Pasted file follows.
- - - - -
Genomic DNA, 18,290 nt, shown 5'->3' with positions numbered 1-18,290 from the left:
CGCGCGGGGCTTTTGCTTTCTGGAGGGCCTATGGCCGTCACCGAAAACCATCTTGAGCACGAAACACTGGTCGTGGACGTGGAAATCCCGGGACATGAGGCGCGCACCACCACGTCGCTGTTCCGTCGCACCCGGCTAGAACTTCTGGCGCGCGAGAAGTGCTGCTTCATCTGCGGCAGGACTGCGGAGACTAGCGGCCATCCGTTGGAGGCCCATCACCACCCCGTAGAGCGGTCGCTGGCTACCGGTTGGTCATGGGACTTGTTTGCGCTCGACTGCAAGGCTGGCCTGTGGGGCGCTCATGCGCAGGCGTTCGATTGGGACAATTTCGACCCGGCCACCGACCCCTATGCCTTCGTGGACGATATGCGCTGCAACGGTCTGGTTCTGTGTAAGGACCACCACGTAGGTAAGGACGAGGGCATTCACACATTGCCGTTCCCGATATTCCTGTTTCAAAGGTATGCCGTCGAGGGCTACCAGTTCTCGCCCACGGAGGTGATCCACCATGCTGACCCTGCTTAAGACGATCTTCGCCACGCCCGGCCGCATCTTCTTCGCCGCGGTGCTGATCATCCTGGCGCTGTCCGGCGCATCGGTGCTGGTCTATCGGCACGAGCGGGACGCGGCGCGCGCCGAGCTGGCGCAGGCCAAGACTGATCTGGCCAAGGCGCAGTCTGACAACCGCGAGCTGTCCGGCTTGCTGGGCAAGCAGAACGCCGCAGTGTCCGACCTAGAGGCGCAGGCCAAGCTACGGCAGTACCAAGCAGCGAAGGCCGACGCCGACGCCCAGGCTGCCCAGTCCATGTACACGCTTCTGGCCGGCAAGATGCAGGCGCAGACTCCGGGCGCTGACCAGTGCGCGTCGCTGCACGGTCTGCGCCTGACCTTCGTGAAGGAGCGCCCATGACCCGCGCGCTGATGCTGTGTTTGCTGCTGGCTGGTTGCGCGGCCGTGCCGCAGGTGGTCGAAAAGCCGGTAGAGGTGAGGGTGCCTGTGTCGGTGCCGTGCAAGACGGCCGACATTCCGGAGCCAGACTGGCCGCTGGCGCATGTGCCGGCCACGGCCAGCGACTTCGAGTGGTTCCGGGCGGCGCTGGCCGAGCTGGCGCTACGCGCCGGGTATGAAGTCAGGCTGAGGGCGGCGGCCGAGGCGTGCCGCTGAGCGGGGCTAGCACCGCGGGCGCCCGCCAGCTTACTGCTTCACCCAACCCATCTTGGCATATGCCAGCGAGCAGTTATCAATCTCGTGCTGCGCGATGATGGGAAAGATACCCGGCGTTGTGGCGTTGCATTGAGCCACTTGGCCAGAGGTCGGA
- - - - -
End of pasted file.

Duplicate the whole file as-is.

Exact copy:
Genomic DNA, 18,290 nt, shown 5'->3' with positions numbered 1-18,290 from the left:
CGCGCGGGGCTTTTGCTTTCTGGAGGGCCTATGGCCGTCACCGAAAACCATCTTGAGCACGAAACACTGGTCGTGGACGTGGAAATCCCGGGACATGAGGCGCGCACCACCACGTCGCTGTTCCGTCGCACCCGGCTAGAACTTCTGGCGCGCGAGAAGTGCTGCTTCATCTGCGGCAGGACTGCGGAGACTAGCGGCCATCCGTTGGAGGCCCATCACCACCCCGTAGAGCGGTCGCTGGCTACCGGTTGGTCATGGGACTTGTTTGCGCTCGACTGCAAGGCTGGCCTGTGGGGCGCTCATGCGCAGGCGTTCGATTGGGACAATTTCGACCCGGCCACCGACCCCTATGCCTTCGTGGACGATATGCGCTGCAACGGTCTGGTTCTGTGTAAGGACCACCACGTAGGTAAGGACGAGGGCATTCACACATTGCCGTTCCCGATATTCCTGTTTCAAAGGTATGCCGTCGAGGGCTACCAGTTCTCGCCCACGGAGGTGATCCACCATGCTGACCCTGCTTAAGACGATCTTCGCCACGCCCGGCCGCATCTTCTTCGCCGCGGTGCTGATCATCCTGGCGCTGTCCGGCGCATCGGTGCTGGTCTATCGGCACGAGCGGGACGCGGCGCGCGCCGAGCTGGCGCAGGCCAAGACTGATCTGGCCAAGGCGCAGTCTGACAACCGCGAGCTGTCCGGCTTGCTGGGCAAGCAGAACGCCGCAGTGTCCGACCTAGAGGCGCAGGCCAAGCTACGGCAGTACCAAGCAGCGAAGGCCGACGCCGACGCCCAGGCTGCCCAGTCCATGTACACGCTTCTGGCCGGCAAGATGCAGGCGCAGACTCCGGGCGCTGACCAGTGCGCGTCGCTGCACGGTCTGCGCCTGACCTTCGTGAAGGAGCGCCCATGACCCGCGCGCTGATGCTGTGTTTGCTGCTGGCTGGTTGCGCGGCCGTGCCGCAGGTGGTCGAAAAGCCGGTAGAGGTGAGGGTGCCTGTGTCGGTGCCGTGCAAGACGGCCGACATTCCGGAGCCAGACTGGCCGCTGGCGCATGTGCCGGCCACGGCCAGCGACTTCGAGTGGTTCCGGGCGGCGCTGGCCGAGCTGGCGCTACGCGCCGGGTATGAAGTCAGGCTGAGGGCGGCGGCCGAGGCGTGCCGCTGAGCGGGGCTAGCACCGCGGGCGCCCGCCAGCTTACTGCTTCACCCAACCCATCTTGGCATATGCCAGCGAGCAGTTATCAATCTCGTGCTGCGCGATGATGGGAAAGATACCCGGCGTTGTGGCGTTGCATTGAGCCACTTGGCCAGAGGTCGGA